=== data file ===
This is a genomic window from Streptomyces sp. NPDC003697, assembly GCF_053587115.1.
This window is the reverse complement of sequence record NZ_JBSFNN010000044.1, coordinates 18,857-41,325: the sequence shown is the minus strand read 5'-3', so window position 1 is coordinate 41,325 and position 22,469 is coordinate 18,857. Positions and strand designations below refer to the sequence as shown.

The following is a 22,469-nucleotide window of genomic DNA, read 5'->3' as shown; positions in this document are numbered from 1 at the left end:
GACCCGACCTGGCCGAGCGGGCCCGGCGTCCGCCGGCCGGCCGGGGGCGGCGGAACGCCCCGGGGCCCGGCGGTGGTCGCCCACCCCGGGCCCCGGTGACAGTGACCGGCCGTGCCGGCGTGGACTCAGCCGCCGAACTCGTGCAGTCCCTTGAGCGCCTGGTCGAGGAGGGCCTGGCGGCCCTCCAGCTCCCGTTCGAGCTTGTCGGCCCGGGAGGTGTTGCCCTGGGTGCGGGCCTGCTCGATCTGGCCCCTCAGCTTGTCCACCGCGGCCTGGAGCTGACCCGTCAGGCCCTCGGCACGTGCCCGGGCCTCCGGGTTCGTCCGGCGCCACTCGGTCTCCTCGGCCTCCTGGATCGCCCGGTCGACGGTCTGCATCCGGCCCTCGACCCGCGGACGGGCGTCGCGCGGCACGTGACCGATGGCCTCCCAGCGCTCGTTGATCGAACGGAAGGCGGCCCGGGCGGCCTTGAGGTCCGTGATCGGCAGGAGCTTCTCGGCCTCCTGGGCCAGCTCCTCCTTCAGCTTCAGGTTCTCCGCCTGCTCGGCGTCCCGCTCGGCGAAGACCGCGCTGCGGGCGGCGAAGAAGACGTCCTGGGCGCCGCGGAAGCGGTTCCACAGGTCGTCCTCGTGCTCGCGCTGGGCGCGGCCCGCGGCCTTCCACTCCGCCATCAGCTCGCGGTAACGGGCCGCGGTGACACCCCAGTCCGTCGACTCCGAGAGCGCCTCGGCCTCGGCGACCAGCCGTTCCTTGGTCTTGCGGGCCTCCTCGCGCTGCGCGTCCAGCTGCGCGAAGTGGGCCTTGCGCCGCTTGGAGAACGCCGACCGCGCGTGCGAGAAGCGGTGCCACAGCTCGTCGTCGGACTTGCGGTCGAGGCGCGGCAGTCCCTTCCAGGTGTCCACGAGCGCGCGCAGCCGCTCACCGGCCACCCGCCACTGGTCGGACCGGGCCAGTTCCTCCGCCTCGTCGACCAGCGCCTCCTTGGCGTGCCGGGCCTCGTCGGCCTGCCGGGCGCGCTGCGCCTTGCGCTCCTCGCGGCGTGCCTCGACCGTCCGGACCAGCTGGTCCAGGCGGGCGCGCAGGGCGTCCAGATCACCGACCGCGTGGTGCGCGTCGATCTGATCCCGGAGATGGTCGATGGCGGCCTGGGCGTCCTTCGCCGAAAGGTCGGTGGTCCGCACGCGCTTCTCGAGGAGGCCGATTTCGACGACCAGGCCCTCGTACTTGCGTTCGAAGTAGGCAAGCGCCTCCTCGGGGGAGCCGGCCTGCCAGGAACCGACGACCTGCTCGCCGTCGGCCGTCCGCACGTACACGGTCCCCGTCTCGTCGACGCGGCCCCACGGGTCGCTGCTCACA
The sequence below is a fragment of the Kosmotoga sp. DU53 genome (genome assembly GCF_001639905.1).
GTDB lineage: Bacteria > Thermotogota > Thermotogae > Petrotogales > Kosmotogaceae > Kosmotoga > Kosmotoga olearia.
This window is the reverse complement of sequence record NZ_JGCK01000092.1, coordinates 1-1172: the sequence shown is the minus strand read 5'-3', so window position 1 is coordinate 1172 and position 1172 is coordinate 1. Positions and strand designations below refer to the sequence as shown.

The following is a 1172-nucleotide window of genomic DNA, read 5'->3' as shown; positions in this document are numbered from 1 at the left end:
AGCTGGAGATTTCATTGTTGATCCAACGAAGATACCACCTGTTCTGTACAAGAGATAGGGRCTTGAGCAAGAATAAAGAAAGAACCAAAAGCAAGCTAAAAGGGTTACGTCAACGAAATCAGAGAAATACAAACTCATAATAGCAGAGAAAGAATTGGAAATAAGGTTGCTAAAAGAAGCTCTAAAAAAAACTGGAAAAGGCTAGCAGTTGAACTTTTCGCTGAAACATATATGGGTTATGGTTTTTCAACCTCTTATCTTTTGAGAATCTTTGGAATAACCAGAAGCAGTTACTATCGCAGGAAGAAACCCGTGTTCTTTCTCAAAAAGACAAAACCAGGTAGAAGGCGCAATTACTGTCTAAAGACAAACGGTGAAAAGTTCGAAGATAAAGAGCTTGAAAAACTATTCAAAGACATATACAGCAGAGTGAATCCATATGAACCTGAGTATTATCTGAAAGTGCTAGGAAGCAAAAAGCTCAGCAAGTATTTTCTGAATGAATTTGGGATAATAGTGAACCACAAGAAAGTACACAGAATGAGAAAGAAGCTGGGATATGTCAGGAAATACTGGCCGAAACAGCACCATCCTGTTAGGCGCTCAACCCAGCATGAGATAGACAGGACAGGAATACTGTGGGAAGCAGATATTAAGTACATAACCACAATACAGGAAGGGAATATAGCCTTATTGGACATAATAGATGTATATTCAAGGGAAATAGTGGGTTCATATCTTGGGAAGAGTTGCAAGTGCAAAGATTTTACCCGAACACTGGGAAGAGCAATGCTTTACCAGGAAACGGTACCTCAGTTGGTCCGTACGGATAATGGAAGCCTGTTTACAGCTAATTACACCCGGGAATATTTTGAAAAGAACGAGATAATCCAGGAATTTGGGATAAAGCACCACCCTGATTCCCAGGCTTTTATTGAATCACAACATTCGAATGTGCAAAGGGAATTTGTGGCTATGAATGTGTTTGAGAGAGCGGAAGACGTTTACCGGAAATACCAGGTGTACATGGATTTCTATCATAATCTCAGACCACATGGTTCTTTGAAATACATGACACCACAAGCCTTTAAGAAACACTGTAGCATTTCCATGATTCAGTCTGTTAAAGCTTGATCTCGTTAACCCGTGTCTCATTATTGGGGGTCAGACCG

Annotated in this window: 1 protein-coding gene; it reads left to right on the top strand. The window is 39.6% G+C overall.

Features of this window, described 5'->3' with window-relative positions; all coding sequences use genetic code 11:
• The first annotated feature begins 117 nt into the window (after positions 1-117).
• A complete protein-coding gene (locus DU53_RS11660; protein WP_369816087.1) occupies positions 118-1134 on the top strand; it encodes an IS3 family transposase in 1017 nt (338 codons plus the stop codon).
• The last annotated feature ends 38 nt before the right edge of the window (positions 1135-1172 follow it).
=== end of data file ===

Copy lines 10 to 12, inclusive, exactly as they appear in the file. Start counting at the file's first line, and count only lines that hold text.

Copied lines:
Annotated in this window: 1 protein-coding gene; it reads left to right on the top strand. The window is 39.6% G+C overall.

Features of this window, described 5'->3' with window-relative positions; all coding sequences use genetic code 11:
• The first annotated feature begins 117 nt into the window (after positions 1-117).